Here’s the statute presumption:

      6 2 602. Use of force in self defense.

      (a) A person is presumed to have held a reasonable fear of imminent peril of death or serious bodily injury to himself or another when using defensive force that is intended or likely to cause death or serious bodily injury to another if:

      (i) The intruder against whom the defensive force was used was in the process of unlawfully and forcefully entering, or had unlawfully and forcibly entered, another’s home or habitation or, if that intruder had removed or was attempting to remove another against his will from his home or habitation; and

      (ii) The person who uses defensive force knew or had reason to believe that an unlawful and forcible entry or unlawful and forcible act was occurring.

      • So, if you find yourself needing to shoot someone, away from your home, don’t go to bed without going after LE, and your local judicial system, as they will be after your a_ _ before the morning. Give them at least as sh_tty a night as you’ve had.

  7. The link leads to Seed money provided by Everytown. Working hard to end stand your ground laws. Real news, objective, invites opposing points of view while relaying current stand your ground laws promote racial discord and in fact us a low cost license to kill….

    Wonderful. Dem’s open borders to illegal immigration, provide sanctuary cities for illegals who represent 30% of our prison population and now a army of lawyers want to prevent law abiders from lawful self protection.

    Reshaping of America to keep one party in political power. Taking away 50% of your earned income and giving it to the illegal that gets our sons and daughters job.

    The future of America well on the way of becoming a hell hole.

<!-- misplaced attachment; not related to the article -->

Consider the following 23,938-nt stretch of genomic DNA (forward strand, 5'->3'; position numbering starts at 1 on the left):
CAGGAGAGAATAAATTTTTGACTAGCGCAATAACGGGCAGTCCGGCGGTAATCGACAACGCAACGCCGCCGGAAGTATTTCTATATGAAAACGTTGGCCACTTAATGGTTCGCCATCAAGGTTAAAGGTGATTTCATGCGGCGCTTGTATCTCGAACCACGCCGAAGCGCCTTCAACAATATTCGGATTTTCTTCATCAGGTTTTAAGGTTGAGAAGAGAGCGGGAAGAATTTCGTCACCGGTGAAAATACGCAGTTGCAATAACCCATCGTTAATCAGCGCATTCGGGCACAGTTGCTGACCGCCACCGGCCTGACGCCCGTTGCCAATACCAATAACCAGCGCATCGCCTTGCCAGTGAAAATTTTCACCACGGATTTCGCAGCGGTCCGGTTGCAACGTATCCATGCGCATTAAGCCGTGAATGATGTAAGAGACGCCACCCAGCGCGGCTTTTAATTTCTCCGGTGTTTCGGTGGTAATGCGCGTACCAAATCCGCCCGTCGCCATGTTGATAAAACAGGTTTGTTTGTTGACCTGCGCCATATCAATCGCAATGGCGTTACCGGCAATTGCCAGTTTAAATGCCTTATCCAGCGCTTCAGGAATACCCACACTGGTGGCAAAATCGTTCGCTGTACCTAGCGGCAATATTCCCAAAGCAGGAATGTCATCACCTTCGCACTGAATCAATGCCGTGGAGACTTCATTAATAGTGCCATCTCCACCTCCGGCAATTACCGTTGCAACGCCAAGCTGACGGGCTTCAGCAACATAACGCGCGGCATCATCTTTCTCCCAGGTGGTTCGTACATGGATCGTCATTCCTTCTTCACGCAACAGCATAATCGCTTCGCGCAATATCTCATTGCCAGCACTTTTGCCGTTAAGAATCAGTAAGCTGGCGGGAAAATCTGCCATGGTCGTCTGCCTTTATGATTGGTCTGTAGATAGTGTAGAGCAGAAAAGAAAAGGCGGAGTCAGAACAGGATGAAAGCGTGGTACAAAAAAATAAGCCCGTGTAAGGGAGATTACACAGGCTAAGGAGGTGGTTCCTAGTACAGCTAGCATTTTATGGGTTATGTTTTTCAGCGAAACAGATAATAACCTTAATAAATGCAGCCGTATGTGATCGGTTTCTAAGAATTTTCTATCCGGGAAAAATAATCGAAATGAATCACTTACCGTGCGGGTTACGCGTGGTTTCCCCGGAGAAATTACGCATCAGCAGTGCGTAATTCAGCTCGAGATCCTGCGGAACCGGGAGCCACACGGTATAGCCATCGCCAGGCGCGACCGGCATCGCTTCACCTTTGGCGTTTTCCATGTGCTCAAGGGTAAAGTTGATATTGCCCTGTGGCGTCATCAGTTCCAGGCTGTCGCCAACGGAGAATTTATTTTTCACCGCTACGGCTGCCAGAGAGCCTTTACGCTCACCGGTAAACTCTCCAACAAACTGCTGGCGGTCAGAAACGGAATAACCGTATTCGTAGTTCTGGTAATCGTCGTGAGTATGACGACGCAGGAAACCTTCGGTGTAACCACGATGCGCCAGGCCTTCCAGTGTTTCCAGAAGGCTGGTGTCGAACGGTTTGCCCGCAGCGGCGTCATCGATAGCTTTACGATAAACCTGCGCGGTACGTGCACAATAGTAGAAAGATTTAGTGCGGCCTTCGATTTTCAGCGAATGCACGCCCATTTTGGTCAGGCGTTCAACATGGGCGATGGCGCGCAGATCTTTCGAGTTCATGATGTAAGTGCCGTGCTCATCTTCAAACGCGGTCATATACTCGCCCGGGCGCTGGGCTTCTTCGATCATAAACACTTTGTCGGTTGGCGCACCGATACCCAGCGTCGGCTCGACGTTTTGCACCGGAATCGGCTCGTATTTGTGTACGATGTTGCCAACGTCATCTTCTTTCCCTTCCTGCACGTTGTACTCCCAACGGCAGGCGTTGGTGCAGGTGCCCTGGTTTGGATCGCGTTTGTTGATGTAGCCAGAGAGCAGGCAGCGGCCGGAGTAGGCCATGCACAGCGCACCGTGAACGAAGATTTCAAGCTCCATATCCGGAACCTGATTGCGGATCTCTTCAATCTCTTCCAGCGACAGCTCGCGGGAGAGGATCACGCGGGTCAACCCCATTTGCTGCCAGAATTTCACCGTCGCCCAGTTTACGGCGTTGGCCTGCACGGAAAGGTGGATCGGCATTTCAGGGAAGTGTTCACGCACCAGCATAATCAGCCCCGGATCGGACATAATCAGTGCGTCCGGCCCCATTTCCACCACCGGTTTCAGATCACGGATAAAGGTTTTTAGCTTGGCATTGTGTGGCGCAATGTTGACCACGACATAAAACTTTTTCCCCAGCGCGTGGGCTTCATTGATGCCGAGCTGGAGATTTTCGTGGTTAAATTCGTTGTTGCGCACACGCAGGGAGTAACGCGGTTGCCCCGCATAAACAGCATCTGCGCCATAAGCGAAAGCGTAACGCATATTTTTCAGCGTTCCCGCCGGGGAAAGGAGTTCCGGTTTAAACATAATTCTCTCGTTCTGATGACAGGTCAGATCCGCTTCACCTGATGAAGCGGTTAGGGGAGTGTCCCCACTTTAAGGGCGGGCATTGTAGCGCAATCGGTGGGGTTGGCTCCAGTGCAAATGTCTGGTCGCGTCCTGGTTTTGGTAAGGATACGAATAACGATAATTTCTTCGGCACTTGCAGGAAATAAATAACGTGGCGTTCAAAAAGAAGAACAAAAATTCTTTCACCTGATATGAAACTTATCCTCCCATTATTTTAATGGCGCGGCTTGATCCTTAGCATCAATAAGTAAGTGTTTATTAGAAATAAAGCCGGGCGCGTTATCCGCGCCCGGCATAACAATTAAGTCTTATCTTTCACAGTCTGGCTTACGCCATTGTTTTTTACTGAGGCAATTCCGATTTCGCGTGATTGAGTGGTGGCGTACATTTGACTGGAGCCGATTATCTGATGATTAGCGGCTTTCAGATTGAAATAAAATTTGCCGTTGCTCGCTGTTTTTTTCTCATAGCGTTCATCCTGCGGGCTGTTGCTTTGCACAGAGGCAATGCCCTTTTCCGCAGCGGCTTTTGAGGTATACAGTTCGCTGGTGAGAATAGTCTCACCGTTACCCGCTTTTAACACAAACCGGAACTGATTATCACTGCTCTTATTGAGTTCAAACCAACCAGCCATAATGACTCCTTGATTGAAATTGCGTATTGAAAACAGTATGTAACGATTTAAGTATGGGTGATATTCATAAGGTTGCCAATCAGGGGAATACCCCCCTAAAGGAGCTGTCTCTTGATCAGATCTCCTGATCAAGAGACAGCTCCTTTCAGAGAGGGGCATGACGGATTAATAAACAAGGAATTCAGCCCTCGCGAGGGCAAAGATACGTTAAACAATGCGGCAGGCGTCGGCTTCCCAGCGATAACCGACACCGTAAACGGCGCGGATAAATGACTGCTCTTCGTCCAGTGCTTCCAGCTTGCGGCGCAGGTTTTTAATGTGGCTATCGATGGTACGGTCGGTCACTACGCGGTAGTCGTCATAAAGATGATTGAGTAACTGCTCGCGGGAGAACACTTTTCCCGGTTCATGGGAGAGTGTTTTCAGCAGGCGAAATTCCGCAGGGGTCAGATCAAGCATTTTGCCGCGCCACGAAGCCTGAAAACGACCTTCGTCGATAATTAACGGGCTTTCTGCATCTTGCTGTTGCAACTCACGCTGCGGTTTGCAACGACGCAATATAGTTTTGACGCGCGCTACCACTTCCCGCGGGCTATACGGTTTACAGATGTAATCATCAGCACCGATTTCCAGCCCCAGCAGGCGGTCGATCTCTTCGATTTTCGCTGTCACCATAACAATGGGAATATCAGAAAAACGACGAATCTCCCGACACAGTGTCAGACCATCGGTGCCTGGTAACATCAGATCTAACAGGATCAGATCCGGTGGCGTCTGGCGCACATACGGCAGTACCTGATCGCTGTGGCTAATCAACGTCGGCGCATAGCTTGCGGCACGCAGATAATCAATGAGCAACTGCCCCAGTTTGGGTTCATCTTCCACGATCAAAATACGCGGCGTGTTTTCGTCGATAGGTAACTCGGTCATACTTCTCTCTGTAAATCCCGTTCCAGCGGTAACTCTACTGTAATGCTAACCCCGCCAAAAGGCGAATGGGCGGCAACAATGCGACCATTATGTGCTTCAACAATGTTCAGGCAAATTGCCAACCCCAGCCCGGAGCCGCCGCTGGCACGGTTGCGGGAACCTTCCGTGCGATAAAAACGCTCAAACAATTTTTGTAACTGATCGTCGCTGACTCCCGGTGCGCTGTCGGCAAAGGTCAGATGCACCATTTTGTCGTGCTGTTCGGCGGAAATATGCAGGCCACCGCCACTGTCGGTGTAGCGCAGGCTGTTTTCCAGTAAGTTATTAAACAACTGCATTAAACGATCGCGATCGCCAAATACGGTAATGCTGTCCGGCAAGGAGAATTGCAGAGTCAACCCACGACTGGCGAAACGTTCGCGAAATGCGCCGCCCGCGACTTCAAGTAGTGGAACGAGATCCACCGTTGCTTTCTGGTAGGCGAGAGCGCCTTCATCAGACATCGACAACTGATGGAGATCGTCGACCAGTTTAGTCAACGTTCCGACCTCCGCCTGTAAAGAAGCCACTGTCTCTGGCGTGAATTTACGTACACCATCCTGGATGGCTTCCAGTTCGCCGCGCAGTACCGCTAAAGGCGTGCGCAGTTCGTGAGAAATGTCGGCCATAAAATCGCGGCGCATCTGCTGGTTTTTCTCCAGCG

8. OK is way ok.

    Eveyone else, better go hide, and ball-gag yourselves while you bend over and take it. First law of nature is: the dumb must suffer. Second law: suffer in SILENCE beotch.
    Someone tells you you shouldn’t end someone who you’ve witnessed performing a vilient crime and is a continued threat. . . chase them over to the nearest gun-grabbers house and shoot anyone trying to interdict the perp from having his way with them.

  9. The terminology is a bit confusing. Got into a discussion the other day about the Castle Doctrine and duty to retreat here in MT. But, as I understand it, the default under the common law was that you had a duty to retreat if you could safely do so. That has been abrogated in most states by now (Stand Your Ground laws). But, one of the exceptions of the duty to retreat is that some states enacted the Castle Doctrine, which provides that you don’t have to retreat if you are in your castle (i.e. your home). But, notably, this only makes sense if the retreat doctrine is still in effect in a given state, since abrogating the duty of retreat generally (Stand Your Ground) is broader than merely doing so in your home (Castle Doctrine).

    Why is the retreat doctrine bad? Because it allows prosecutors and police to second guess those claiming self-defense. When faced with a threat of deadly force, people often focus on meeting that threat, to the exclusion of much of what is going on around them. They may be focusing on the person posing that threat, etc. So, there may have been safe routes to safety that they did not avail themselves of, since they didn’t see them. The prosecutors, on the other hand, have months to look and relook at all the evidence, and find that one route to safety that was missed, and that may be more than sufficient in states retaining the retreat doctrine to defeat a claim of self-defense.

    • Bruce,

      Duty-to-Retreat is much worse for a much simpler reason: it requires that the defendant prove their innocence rather than requiring that the prosecution prove their guilt. As you well know, this violates our several hundred year bedrock legal principle that we are presumed innocent until proven guilty in a court of law in front of a jury of our peers.